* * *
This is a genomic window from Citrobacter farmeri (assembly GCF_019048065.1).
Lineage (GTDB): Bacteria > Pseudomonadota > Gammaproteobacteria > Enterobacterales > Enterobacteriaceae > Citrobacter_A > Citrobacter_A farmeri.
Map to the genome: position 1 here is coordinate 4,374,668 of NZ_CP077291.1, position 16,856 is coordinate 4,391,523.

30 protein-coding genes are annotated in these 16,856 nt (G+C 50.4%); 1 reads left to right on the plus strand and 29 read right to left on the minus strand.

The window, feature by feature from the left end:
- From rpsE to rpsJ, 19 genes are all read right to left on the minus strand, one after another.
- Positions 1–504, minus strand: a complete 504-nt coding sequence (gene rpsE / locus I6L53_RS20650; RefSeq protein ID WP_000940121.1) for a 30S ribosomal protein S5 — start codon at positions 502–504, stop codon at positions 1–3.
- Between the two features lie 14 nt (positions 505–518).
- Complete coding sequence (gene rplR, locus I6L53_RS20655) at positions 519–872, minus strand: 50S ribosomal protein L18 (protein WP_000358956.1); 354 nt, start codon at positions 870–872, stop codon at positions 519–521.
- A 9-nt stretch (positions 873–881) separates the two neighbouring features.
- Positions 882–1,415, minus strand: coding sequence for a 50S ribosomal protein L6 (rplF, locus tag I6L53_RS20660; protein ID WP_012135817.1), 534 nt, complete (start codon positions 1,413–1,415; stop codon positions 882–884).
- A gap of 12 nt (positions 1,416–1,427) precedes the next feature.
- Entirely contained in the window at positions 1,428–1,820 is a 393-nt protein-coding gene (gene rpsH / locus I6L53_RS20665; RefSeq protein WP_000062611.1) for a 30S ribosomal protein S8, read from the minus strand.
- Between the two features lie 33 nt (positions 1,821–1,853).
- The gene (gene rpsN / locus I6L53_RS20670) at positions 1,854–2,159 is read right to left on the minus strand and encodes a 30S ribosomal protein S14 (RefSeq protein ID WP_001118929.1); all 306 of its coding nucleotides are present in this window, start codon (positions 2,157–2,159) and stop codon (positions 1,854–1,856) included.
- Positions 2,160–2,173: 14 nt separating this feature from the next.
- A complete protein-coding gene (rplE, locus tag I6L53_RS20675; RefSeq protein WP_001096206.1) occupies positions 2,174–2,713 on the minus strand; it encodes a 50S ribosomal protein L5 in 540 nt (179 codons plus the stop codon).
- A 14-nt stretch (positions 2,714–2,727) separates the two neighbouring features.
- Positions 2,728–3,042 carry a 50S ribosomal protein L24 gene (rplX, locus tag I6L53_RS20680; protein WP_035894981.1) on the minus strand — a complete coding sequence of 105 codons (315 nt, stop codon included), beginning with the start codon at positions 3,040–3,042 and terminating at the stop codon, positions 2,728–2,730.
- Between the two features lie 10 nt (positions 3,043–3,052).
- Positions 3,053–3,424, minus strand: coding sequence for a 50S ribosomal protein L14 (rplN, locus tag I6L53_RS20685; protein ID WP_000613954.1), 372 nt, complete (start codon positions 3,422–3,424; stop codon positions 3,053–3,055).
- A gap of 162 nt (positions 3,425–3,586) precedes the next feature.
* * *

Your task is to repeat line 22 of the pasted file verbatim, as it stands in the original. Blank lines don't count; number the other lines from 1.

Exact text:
- A gap of 162 nt (positions 3,425–3,586) precedes the next feature.